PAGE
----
In the late 1990’s Scott and David adopted two young brothers, Matthew and Christopher. Matthew was a kindergartener at David’s school, “He was having some issues and my office manager reached out to his social worker because he was coming to school without a jacket, or he’d complain that his feet hurt because his shoes were too small or too tight.” The social worker informed the school that they were looking for an adoptive family for the young boy, if anyone was willing to open their home. When David, heard the news he spoke with his partner - now husband - Scott. Their next step was to call the social worker to find out if they processed gay/lesbian adoptions. “As you can imagine, when the principal of a school calls to express interest in adoption, the social worker was very excited and eager to share with me.
She was talking very quickly and she kept saying “Well, when I meet with you and your wife…” and finally she took a pause and I said ‘I need to ask you something’. I told her ‘I don’t have a wife I have a male partner’ and she said ‘Oh, we do gay and lesbian adoptions all the time!’”
David and Scott were thrilled when they were approved to start the adoption process with Matthew. Almost immediately they discovered Matthew had a 3 year old biological brother, Christopher, who lived in the same foster home and was also in need of an adoptive family. Scott and David were very open to the idea of adopting the brothers, but both boys had special needs and had been through trauma and the agency said it wouldn’t be likely that they could adopt the boys together. David and Scott were dedicated to providing the boys with the best life possible and this included keeping them in the same home. A few months into the process they were approved to adopt both boys! They started the adoption process in February and by October they were legally a family!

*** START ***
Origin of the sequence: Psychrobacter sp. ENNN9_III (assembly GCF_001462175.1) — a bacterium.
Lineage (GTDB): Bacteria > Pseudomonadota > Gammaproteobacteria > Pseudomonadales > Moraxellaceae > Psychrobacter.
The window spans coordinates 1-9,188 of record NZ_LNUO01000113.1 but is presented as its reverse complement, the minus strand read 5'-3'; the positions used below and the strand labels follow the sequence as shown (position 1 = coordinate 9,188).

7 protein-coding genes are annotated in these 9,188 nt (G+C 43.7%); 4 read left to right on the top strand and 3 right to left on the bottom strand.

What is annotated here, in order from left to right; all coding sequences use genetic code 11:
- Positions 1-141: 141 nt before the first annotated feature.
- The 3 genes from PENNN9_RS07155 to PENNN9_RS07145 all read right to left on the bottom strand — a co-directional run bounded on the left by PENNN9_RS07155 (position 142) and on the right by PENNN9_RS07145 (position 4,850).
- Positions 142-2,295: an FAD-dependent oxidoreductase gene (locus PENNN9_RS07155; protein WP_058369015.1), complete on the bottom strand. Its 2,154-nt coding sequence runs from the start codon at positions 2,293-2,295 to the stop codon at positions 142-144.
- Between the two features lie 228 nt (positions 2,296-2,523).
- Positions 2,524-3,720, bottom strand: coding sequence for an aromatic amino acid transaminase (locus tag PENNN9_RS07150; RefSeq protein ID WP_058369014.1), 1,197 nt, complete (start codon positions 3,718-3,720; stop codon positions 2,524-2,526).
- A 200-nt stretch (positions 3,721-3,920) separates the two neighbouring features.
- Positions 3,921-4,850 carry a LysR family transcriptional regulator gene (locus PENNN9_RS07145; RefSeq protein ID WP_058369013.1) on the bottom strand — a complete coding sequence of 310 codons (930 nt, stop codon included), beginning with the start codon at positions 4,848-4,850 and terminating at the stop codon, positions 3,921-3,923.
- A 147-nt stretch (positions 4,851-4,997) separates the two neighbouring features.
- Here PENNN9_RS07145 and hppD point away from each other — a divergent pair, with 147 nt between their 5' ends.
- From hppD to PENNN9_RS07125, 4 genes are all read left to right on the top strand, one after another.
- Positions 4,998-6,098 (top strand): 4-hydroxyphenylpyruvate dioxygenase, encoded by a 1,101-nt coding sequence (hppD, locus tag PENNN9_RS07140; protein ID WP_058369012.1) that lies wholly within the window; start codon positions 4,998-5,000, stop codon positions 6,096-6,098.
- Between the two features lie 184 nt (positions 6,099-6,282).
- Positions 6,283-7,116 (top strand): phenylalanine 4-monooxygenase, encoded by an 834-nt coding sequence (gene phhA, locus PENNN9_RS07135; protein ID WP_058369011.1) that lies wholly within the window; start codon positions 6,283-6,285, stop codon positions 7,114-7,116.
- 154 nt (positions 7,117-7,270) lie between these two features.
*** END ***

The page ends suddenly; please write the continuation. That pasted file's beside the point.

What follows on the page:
Often times potential fost/adopt parents hear “special needs” and “trauma” and become discouraged from moving forward. Special needs in the foster community is a broad term that includes age, prenatal exposure to drugs and alcohol, disabilities, the risk for developing a disability in the future and more. This includes ADD and PTSD. Almost every child in foster care has experienced trauma and trauma increases the risk of developing a disability whether it’s learning, emotional, behavioral or physical. Many children in foster care come from unstable, neglectful homes and fall behind in school or don’t meet their milestones. This also increases the possibility of becoming a child with special needs. But trauma and learning disabilities do not determine potential.
David and Scott adopted two wonderful boys who were labeled ‘special needs’, and through a balance of mental health doctors, physical doctors, familial support and determination they have grown into wonderful successful contributing members of society. David offers advice to parents and potential parent who are considering fostering and adopting children with special needs. “There are a lot of resources available to support you. Understand that every child is going to have a different pathway, it doesn’t make it any less enjoyable! It’s just a matter of equipping them with the tools and resources as best you can to help them be healthy and happy.”
There are more than 55,000 children in foster care in California alone. These children need safe, stable homes while they wait to be reunified with their families or adopted into new ones. If you’re interested in caring for a child in foster care reach out to us at 1-800-4-FOSTER or firstname.lastname@example.org. We also invite you to attend our bi-monthly Foster Parent Information Sessions. You’ll have the opportunity to speak with our fost/adopt expert in a casual, conversational setting as she shares insights and answers all questions!